The Other War

The Punishment of Virtue: Inside Afghanistan after the Taliban by Sarah Chayes (Penguin Press, 386 pages, $25.95)

Defeat in Iraq will be bad, but defeat in Afghanistan would be a catastrophe. If U.S. and NATO troops eventually leave and the Taliban return to power, it would mark the utter failure of American strategy in the country where the "war on terror" all began.
Outright defeat in Afghanistan still seems a long way off. But as Sarah Chayes' beautifully written, highly illuminating memoir makes clear, Afghanistan is at best "drifting sideways." Hamid Karzai remains little more than the mayor of Kabul, most of his government institutions are mere facades for looting, and the Taliban are gaining wider control of the Pashtun areas of the South and East.

In October, the British army negotiated an agreement with local tribal leaders in northern Helmand province whereby the British withdrew from a district in return for a promise that the tribes themselves would control the Taliban -- exactly the deal that the Pakistani government struck with Pashtun tribes in Waziristan during the summer, and for which it has been strongly criticized in the Western media. And the heroin trade continues to flourish. At this rate, given the Taliban's strength and the Afghan state's weakness, NATO may need to stay and fight in the country for decades to come. It is unclear whether the U.S and British electorates will have the stomach to persevere; it seems quite certain that our European allies will not.

To fail Afghanistan in this way would be not only a defeat but also a disgrace. It would mean that in effect the United States had abandoned Afghanistan twice. The first time was after 1989, when following the Soviet withdrawal, Washington lost all interest in Afghanistan, and made no attempt to prevent U.S.-armed Mujahedin from tearing the country apart. During the overthrow of the Taliban in 2001, American officials and politicians vowed repeatedly that this would not happen again, and that the United States would help turn Afghanistan into a "beachhead of democracy and progress in the Muslim world," in the words of one U.S. senator with whom I spoke at that time. In fact, the betrayal of Afghanistan had begun even as she spoke, when early in 2002 the Bush administration started to pull special-operations troops out of Afghanistan in order to prepare them for the planned war in Iraq -- thereby allowing much of the Taliban and al-Qaeda to escape to Pakistan.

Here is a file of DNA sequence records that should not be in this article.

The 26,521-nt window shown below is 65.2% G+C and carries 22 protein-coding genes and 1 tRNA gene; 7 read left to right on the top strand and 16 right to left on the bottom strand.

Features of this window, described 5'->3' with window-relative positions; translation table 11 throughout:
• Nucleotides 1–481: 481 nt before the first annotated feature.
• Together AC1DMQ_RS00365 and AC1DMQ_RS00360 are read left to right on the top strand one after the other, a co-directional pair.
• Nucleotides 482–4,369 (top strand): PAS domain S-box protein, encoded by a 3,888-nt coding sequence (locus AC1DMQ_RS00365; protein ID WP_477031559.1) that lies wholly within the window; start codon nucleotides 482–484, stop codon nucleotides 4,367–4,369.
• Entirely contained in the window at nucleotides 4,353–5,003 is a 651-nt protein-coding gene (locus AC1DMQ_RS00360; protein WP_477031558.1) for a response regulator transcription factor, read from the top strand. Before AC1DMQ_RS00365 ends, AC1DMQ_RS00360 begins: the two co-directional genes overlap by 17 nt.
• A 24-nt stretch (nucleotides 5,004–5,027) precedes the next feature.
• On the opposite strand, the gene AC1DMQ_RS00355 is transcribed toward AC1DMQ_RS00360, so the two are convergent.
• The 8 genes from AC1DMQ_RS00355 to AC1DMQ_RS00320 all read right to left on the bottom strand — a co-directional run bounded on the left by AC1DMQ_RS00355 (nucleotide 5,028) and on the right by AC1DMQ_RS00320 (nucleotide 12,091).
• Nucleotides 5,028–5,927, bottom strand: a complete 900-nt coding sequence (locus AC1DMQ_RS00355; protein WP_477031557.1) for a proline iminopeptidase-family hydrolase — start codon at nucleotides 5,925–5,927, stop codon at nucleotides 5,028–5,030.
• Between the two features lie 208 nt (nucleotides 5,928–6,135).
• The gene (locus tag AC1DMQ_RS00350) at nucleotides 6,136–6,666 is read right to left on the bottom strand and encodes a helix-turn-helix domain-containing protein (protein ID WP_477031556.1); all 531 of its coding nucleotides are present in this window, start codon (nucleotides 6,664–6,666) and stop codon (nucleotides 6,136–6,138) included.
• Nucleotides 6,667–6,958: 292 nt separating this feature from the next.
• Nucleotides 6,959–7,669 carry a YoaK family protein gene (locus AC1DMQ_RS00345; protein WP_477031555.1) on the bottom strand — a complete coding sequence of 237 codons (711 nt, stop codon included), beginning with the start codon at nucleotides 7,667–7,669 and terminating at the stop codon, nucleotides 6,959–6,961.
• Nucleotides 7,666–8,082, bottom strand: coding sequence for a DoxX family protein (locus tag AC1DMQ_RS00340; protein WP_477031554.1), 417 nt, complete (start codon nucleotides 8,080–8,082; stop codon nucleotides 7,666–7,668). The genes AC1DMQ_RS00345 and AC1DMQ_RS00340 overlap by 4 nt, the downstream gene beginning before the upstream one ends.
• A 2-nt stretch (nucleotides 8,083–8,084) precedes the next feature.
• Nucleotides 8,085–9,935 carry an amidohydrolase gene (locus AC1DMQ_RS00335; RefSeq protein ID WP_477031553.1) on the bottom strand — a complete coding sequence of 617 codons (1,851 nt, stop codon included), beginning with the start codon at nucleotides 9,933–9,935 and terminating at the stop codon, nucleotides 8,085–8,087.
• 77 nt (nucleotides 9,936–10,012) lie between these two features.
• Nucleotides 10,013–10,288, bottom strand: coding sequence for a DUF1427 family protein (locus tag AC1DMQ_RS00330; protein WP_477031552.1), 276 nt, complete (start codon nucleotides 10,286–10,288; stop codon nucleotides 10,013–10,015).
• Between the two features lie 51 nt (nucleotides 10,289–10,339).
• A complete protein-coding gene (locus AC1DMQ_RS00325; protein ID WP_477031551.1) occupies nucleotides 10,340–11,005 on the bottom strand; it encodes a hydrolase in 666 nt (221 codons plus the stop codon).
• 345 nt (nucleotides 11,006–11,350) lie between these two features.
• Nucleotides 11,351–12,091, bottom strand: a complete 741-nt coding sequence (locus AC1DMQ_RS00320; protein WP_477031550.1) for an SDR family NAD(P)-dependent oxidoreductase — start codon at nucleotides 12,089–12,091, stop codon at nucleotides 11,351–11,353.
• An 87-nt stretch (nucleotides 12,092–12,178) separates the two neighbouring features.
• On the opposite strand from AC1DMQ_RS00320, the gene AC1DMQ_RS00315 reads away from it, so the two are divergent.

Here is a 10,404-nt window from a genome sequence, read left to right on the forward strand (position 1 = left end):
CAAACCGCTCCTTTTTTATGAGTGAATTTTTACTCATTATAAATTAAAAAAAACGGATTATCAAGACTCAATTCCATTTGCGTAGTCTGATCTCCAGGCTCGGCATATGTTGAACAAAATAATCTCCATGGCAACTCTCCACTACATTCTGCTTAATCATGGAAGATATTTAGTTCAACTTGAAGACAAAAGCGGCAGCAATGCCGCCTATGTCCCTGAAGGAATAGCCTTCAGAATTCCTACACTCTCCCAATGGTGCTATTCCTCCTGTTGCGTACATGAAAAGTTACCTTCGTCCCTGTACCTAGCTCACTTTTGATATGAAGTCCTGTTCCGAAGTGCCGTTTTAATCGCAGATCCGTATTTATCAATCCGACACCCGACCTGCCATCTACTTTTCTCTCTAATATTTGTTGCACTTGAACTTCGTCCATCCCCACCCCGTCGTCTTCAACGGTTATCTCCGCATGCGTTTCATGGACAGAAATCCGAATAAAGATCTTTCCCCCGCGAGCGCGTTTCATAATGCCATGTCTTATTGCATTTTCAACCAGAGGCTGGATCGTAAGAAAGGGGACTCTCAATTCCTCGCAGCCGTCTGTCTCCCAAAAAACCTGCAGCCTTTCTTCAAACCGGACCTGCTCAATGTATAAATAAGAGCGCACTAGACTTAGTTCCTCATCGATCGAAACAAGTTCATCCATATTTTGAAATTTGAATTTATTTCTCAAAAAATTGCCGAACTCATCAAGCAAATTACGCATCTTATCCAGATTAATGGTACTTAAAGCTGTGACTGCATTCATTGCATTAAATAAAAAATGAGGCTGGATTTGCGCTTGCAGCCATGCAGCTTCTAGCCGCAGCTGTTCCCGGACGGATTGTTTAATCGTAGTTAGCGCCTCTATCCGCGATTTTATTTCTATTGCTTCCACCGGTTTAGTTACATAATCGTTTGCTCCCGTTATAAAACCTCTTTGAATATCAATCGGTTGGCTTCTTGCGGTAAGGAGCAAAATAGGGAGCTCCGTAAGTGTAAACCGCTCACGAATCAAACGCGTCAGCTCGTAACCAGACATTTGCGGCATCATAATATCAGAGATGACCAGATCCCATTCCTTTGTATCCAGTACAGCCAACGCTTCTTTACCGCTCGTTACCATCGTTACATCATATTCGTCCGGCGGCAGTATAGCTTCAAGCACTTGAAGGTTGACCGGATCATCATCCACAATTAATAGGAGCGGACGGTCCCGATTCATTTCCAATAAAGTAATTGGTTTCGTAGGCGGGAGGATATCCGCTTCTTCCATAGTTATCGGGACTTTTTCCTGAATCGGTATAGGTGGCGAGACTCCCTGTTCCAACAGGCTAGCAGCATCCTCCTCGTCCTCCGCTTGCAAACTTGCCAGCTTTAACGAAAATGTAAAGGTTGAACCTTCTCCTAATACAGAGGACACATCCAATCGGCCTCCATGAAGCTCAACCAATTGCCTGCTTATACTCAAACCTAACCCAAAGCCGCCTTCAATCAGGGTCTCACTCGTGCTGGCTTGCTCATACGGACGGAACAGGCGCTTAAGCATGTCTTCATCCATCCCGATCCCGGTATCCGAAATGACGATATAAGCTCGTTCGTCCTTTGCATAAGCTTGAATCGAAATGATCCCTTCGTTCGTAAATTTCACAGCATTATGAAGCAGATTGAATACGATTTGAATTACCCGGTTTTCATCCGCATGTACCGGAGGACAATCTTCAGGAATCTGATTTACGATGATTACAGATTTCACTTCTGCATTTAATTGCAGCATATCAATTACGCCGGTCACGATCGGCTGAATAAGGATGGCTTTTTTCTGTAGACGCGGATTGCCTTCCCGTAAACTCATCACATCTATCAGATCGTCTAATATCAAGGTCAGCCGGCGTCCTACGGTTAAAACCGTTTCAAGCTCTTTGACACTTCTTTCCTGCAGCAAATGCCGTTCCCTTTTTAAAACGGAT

An even more damaging failure has been that of international development aid, which remains both vastly lower per capita and vastly less effective than in other countries where the international community has intervened. As Chayes makes clear, it is the West's immensely cumbersome, bureaucratic, corrupt, and state-directed development aid system that has been largely responsible for the failure.

Chayes describes her efforts to procure money for a handful of village wells and her gruesome encounters with U.S. officials who demanded the filling out of dozens of pages of forms, only to be rotated out after a matter of weeks and replaced by a completely unprepared successor, who had to begin everything from scratch -- only to be rotated out in turn as soon as he had begun to learn something about his work. She recounts what by now should be bitterly familiar stories of enormous sums siphoned off by Western analysts on bloated contracts while little or nothing reaches the people in need.

A key problem seems to be that Western development aid agencies -- as opposed to those dealing with humanitarian aid -- are geared to working with at least minimally functioning states. Where, as in Afghanistan, no real state exists across most of the country, they find themselves paralyzed. In these circumstances, as a former U.S. Special Forces officer told me, it would be better to train a small military cadre in development and send them out to villages with money to give to the local population to hire their own workers for specific local projects that can be managed by ancient local skills -- like restoring the underground irrigation channels (karezi). This has begun to some extent with the "provincial reconstruction teams," but their work remains limited. Furthermore, this money needs to be spent with an eye to the political-military situation, on projects that the Taliban cannot blow up -- at least, not without making themselves extremely unpopular with the local population, which is a tactical gain in itself.